The FDA said not to eat, serve or sell those brands of strawberries if bought between March 5 and April 25.
Although HAV infections range from a mild illness lasting a few weeks to a severe illness lasting several months, some rare cases can progress to liver failure and death.
What are the symptoms?
The FDA says hepatitis A symptoms include fatigue, nausea, vomiting, abdominal pain, jaundice, dark urine, and pale stool.
In some cases, particularly in children under the age of six, hepatitis A infection may be asymptomatic.
Illness usually occurs within 15 to 50 days after exposure.
How is hepatitis A spread?
The CDC says the virus is found in the stool and blood of an infected person and can be spread through:
- Close person-to-person contact including having sex, caring for someone who is ill, or using drugs with others.
- Eating contaminated food or drink – The FDA says that although foodborne illnesses caused by hepatitis A are not common in the U.S., water, shellfish, raw vegetables and fruit (berries), and salads are most frequently cited as potential foodborne sources.
How common is hepatitis A?
According to the CDC, the hepatitis A vaccine first recommended in 1996 dramatically brought down cases of hepatitis A in the United States. But in recent years, the CDC says multiple outbreaks may be due to person-to-person contact, especially among people who use drugs, people experiencing homelessness and men who have sex with men.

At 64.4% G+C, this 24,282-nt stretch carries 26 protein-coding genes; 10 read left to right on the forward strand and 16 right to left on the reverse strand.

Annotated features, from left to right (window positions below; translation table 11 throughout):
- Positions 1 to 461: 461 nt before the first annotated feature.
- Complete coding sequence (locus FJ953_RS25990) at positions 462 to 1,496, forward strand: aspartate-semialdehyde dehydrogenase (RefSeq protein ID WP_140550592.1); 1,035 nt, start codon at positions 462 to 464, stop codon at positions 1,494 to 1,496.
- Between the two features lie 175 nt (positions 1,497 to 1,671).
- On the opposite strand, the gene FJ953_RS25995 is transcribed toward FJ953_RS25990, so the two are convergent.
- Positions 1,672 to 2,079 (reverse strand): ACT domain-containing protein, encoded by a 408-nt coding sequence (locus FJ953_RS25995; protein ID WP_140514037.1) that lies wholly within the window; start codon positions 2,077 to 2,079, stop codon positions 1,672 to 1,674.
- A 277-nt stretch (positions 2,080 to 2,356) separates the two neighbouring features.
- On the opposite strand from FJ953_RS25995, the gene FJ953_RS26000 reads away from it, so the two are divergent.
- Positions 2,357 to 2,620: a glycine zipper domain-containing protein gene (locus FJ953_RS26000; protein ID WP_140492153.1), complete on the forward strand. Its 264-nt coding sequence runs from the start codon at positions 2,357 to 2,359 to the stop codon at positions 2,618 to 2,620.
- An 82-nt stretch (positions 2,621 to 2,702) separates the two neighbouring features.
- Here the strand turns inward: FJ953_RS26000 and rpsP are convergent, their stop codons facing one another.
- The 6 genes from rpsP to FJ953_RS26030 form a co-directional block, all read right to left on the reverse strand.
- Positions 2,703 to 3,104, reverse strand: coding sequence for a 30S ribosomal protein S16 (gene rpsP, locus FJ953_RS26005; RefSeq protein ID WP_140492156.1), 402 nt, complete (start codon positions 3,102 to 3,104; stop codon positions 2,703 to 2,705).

How to prevent a hepatitis A infection
- Wash hands after touching raw food and also after using the bathroom or changing diapers
- Wash the inside walls and shelves of your refrigerator, cutting boards, counter tops and utensils
- Receive the hepatitis A vaccine consisting of 2 shots, given 6 months apart. See more about the vaccine here.
- Post-exposure prophylaxis (PEP) treatment for unvaccinated people, which consists of a hepatitis A vaccine for people between the ages of 1 and 40 years; or a hepatitis A virus-specific immunoglobulin (IG) for people outside of this age range.
Who to contact if you’re exposed or become ill
If you become ill, you should contact their health care provider to report your symptoms and to receive care. You can also call an FDA Consumer Complaint Coordinator if you wish to speak directly to a person about your problem; complete an electronic Voluntary MedWatch form online; or complete a paper Voluntary MedWatch form that can be mailed to FDA.